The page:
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Re: Turtles are parareptiles, and Eunotosaurus is their sister
Oh. OK. Thanks. That makes me feel better.
Therapods behind me go, we knew it! 'Dyanptids is twuly alien. Wight in
their with turtles! We knew there had to be an explanation.
----- Original Message -----
From: "Thomas R. Holtz, Jr." <firstname.lastname@example.org>
To: <email@example.com>; <firstname.lastname@example.org>
Sent: Wednesday, June 09, 2010 9:08 AM
Subject: RE: Turtles are parareptiles, and Eunotosaurus is their sister
From: owner-DINOSAUR@usc.edu [mailto:owner-DINOSAUR@usc.edu]
On Behalf Of Dora Smith
Turtles aren't reptiles, now. The rest of it got lost in
Sorry, but really it isn't that technical...
I'm afraid that was Eunotosaurus is doesn't tell
me much right
off the bat. It doesn't sound like the term for "basal reptile".
Eunotosaurus, a Middle Permian South African reptile:
Pretty soon, there will be no reptiles left that are reptiles.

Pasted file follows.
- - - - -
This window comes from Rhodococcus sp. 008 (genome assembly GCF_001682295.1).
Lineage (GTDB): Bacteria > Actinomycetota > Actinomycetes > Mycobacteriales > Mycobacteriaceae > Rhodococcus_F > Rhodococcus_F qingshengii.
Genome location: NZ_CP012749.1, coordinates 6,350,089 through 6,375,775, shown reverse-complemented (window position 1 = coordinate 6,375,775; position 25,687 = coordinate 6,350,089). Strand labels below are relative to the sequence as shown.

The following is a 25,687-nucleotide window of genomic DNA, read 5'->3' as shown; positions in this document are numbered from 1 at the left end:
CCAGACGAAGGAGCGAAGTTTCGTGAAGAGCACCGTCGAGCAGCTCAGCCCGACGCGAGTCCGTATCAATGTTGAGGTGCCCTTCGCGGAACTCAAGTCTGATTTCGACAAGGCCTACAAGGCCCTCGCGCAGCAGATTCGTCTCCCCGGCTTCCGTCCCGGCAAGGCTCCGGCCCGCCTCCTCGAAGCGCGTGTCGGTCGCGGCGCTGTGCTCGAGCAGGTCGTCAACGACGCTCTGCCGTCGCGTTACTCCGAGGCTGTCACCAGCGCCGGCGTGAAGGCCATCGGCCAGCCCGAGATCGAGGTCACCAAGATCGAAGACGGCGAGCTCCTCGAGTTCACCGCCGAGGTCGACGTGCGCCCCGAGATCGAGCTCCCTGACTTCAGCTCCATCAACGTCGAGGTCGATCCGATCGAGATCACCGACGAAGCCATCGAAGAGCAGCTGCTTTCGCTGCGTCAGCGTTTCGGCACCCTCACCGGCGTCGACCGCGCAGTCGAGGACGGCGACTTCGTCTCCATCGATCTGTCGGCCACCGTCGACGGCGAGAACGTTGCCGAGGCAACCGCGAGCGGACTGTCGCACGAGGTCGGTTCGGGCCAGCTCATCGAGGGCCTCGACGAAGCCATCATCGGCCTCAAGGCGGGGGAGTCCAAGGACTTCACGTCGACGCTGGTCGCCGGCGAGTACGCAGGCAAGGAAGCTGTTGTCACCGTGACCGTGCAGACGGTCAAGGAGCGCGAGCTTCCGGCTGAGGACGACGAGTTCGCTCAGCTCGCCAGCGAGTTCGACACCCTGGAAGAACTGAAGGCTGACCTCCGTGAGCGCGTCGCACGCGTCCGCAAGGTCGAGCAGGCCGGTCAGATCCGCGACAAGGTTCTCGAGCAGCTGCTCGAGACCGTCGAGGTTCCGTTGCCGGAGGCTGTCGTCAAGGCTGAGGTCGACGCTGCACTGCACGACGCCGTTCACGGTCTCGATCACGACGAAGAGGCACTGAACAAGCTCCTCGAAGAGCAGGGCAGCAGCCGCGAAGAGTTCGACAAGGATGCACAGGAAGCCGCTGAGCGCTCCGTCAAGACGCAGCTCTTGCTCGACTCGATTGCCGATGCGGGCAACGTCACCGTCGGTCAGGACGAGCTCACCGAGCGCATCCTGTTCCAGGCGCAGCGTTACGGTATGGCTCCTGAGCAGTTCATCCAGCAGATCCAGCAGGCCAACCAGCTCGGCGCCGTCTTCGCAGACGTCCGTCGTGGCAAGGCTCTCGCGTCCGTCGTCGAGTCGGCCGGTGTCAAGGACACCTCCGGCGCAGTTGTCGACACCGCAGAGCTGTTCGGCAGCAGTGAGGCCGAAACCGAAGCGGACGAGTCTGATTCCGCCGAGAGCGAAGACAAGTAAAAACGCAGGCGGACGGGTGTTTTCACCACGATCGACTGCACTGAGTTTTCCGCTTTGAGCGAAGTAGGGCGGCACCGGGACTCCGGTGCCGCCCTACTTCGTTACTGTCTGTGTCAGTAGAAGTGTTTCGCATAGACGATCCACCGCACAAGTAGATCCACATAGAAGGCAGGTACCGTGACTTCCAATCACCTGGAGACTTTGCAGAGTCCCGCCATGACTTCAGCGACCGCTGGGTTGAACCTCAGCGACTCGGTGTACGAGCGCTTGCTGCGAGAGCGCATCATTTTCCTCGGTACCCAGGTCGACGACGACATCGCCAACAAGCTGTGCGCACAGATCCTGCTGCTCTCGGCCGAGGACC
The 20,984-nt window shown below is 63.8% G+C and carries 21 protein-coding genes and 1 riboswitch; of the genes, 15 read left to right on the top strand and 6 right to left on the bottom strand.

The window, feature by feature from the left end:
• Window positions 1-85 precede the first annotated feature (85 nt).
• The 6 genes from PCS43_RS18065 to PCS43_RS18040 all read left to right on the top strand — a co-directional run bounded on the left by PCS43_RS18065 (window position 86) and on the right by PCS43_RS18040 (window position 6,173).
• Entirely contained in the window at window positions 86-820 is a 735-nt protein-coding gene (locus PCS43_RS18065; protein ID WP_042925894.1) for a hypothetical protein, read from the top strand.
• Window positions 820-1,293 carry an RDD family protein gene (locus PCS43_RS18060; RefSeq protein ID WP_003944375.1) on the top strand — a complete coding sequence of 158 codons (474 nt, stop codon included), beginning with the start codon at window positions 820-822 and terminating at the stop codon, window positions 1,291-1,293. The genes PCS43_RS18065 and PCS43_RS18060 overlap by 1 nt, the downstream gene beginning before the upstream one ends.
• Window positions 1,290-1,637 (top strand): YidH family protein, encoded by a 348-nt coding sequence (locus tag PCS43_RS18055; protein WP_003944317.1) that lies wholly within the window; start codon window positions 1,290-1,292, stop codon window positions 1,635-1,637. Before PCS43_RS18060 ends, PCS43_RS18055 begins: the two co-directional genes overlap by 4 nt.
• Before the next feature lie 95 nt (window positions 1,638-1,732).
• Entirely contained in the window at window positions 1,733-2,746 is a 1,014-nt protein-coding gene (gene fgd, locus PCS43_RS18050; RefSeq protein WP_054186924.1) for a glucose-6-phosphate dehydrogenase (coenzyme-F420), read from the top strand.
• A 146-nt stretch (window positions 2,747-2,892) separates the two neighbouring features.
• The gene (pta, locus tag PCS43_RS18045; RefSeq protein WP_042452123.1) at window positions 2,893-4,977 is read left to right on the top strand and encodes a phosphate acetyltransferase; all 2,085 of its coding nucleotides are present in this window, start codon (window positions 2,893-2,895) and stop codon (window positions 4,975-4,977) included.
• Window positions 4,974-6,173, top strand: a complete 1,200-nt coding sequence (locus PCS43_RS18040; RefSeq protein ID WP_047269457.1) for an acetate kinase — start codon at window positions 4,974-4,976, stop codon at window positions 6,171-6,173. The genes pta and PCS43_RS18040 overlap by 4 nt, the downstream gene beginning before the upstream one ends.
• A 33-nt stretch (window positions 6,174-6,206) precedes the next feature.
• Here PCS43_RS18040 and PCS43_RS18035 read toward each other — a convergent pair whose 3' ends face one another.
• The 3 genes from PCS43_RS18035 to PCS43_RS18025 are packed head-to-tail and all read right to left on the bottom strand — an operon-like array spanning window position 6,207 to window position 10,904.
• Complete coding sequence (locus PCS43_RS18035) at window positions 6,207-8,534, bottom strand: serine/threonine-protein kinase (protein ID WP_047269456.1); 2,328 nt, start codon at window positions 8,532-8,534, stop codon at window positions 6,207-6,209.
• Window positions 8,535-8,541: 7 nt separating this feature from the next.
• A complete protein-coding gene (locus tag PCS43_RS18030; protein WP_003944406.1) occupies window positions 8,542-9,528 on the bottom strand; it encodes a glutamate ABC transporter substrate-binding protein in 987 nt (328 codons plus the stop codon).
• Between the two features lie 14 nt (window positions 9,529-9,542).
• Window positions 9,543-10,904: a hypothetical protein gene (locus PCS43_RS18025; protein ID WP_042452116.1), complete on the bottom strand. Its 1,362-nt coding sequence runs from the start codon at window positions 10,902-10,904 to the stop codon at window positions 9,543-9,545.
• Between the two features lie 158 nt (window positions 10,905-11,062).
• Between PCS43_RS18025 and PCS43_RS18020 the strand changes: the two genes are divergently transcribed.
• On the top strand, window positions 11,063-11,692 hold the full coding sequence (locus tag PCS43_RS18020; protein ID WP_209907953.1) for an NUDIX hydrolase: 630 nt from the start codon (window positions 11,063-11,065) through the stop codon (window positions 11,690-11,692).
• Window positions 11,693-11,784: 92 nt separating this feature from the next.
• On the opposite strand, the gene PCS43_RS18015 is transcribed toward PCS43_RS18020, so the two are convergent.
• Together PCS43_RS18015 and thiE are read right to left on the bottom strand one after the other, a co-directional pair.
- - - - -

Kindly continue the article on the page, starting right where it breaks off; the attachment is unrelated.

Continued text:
Using the taxonomy in this paper Reptilia includes two major branches,
parareptiles and eureptiles. Parareptiles ("anapsids" of some useage) are
group of mostly Permian and Triassic forms. Eureptiles are diapsids and
their closest relatives.
So turtles are still reptiles, but they are not closer to the
tuatara-lizard-snake lineage than to the alligator-bird lineage (both
alternatives had been proposed in recent years.)
What's a crocodile; a paratherapod?
What about a snake?
Thomas R. Holtz, Jr.
Email: email@example.com Phone: 301-405-4084
Office: Centreville 1216
Senior Lecturer, Vertebrate Paleontology
Dept. of Geology, University of Maryland
Faculty Director, Science & Global Change Program, College Park Scholars
Mailing Address: Thomas R. Holtz, Jr.
Department of Geology
Building 237, Room 1117
University of Maryland
College Park, MD 20742 USA